For each of the three phases, we computed the probability distribution of deviations between the set points provided by the control computer, on the one hand, and the actual response as measured by the instrumentation, on the other. The set point is the desired degree of openness for each valve and phase. If, for example, the valve should be open to 70% (set point) and actually is open to 65% (measured), then the deviation is 5%.

If a valve operates normally, we expect the deviation to be almost always very small and, if the deviation is a little larger, we expect it to occur very rarely. In terms of a probability distribution, we expect the curve to start off very high for zero deviation and then to fall off exponentially for higher deviations. This is known as the exponential distribution.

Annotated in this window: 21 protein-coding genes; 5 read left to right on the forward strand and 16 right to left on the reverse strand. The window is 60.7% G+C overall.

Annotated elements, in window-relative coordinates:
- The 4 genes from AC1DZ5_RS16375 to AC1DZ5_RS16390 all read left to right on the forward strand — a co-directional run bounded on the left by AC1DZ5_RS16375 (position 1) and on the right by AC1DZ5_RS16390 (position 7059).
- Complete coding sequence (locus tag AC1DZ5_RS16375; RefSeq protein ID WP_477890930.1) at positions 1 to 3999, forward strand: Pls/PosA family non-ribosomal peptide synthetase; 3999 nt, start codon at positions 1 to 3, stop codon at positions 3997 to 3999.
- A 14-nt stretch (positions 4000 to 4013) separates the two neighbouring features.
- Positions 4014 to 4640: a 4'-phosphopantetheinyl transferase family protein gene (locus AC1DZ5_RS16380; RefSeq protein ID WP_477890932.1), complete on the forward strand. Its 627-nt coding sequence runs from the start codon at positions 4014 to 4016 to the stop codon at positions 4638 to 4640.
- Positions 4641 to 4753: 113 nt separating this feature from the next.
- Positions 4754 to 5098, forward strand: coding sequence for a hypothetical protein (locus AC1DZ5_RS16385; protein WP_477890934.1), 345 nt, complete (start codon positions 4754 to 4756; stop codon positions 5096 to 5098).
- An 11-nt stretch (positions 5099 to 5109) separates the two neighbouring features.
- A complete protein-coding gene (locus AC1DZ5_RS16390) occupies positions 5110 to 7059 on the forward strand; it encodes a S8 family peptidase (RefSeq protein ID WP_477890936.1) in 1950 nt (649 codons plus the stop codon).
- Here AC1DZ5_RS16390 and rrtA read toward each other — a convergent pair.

Figure 1 displays the results for each of the three phases. We observe that one phase (the solid line) has an exponential distribution while the two others do not as they have peaks. Seeing secondary peaks (as we observe in the dotted and dashed lines) is not expected as it shows a structured mechanism of deviation and hence some form of damage. Figure 1: The probability distribution over the three phases of valve operations. The vertical axis is the probability and the horizontal axis the normalized absolute value of the deviation between set point and actual response of valve openings. We observe that one phase appears to be operating correctly (exponential distribution) and two phases incorrectly (non-exponential distributions).